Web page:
Authorities in Iceland have detained 11 people in what local media call the “Big Bitcoin Heist.” Thieves reportedly made off with $2 million worth of Bitcoin-mining hardware from data centers on the southwestern Reykjanes peninsula.
The highly orchestrated heist occurred in multiple locations at different times, and was conducted by several people, two of whom are in custody as ordered by a judge at the Reykjanes District Court on Friday, AP reports.
CCTV footage captured by Advania, one of the affected data centers, reveals thieves made off with 600 graphics cards and 100 sets of processors, power supplies, motherboards and memory modules.
“This is a grand theft on a scale unseen before,” said Olafur Helgi Kjartansson, the police commissioner investigating two of three confirmed heists. “Everything points to this being a highly organized crime.”
The cryptocurrency gold rush has spawned numerous such incidents worldwide in the past year, with some even kidnapping investors to demand digital currency in return for their release.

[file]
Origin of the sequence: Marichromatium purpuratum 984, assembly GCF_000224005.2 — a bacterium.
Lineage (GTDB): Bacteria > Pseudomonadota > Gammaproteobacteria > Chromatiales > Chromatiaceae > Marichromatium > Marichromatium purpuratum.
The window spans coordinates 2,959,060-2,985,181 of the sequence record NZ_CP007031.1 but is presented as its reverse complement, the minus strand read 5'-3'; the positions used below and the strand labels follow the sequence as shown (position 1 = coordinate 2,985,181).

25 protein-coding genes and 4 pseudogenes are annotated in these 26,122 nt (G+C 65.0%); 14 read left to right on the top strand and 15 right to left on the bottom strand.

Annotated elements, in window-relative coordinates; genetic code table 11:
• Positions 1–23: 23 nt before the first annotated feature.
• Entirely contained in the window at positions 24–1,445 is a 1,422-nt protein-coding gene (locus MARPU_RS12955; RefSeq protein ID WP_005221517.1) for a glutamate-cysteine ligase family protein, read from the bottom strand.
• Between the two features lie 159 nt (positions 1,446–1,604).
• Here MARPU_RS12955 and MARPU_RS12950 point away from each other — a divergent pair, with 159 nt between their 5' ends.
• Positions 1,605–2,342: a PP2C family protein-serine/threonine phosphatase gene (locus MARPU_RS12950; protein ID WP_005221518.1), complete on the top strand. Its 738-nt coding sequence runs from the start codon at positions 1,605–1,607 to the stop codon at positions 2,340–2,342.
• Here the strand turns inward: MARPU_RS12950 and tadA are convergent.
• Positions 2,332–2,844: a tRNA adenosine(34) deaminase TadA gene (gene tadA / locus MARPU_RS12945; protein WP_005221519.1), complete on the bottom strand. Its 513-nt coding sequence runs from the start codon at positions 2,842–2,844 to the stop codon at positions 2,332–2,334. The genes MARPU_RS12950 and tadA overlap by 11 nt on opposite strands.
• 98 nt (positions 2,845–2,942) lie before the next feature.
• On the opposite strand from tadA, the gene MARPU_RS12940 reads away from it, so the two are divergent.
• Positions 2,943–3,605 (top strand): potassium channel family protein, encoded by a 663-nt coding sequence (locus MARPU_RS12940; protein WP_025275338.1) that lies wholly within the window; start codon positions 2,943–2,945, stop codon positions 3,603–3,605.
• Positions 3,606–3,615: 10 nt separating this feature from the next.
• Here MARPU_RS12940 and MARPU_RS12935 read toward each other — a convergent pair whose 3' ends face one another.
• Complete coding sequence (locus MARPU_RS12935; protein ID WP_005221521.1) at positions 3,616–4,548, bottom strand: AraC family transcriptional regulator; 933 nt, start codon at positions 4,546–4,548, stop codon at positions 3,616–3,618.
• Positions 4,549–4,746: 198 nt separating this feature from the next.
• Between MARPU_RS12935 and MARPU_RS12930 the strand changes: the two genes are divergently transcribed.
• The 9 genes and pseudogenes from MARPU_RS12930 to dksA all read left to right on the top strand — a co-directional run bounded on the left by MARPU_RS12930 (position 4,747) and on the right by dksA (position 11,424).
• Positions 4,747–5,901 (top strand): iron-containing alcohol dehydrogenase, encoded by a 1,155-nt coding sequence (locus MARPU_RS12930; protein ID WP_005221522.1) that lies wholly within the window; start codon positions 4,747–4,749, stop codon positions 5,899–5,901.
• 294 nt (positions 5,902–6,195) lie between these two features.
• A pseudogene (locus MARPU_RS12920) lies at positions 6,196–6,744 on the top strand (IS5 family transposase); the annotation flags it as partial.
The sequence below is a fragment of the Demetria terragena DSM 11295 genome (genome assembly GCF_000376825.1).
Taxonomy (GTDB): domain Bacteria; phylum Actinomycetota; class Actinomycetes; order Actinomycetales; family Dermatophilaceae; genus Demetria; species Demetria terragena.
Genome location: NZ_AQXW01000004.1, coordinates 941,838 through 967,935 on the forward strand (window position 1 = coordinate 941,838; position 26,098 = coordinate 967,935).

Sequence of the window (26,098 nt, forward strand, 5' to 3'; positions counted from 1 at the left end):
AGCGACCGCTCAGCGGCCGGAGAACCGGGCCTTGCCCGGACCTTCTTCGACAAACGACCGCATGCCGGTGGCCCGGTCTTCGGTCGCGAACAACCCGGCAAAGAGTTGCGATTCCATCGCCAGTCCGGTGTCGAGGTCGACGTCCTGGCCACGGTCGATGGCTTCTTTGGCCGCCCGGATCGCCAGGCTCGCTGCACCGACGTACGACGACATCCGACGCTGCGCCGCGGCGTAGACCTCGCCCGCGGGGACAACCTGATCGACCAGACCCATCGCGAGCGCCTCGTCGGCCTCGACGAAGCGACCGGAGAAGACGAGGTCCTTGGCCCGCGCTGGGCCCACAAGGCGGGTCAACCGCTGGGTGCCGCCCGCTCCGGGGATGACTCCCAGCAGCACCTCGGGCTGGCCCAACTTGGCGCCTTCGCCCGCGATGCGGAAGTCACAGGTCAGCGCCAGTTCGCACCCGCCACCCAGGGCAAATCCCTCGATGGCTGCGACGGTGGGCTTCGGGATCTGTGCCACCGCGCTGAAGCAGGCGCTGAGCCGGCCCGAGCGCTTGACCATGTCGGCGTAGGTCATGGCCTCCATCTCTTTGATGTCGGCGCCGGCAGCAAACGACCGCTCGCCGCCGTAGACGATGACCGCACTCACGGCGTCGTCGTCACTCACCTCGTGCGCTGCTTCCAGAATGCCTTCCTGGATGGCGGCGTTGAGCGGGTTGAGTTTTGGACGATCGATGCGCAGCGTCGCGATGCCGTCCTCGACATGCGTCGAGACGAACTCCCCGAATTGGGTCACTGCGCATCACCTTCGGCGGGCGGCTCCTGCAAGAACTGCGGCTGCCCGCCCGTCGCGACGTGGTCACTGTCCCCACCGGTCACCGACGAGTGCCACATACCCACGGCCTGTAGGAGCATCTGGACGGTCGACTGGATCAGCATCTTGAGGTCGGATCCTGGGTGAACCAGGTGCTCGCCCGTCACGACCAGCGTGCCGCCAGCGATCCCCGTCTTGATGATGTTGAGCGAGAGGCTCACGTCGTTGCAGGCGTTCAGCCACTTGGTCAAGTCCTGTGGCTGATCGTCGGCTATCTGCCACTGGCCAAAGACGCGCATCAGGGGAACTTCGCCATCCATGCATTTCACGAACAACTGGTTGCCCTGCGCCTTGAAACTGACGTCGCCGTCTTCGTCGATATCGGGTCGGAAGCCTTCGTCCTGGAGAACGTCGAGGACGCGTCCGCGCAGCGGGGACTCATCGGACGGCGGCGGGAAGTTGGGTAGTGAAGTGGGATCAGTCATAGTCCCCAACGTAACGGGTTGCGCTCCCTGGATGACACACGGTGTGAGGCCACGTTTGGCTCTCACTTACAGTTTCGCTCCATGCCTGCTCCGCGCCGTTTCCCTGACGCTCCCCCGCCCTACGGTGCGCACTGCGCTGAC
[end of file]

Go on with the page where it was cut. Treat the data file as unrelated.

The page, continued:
The hype has also made countries such as Iceland – which generates nearly all its electricity from renewable energy – a Bitcoin-mining heaven. Mining cryptocurrency demands immense computing power which, in turn, draws considerable amounts of energy from the grid.
Striking a balance between power consumption and generating new coins is essential when mining cryptographically complex currencies like bitcoin. Other digital currencies are easier to mine, but are also far less valuable. Bitcoin currently trades at $11,000 apiece, whereas the next-most popular ‘altcoin,’ Ethereum, is just $850 per unit.
Power consumption is what Icelandic authorities hope will lead to the arrest of those still at large after the Big Bitcoin Heist. Any spike in power use across the country will act as a blip on authorities’ radar, potentially leading to the authors of the operation.
“Police tracking the stolen computers are monitoring electric consumption across the country in hopes the thieves will show their hand, according to an industry source who spoke on condition of anonymity because he is not allowed to speak to the media,” the AP reports.
Authorities are also working with internet providers, electricians and storage space units to detect any unusual requests for power.
At the very least, the perps could sell the hardware, but even then they have to be careful not to get caught.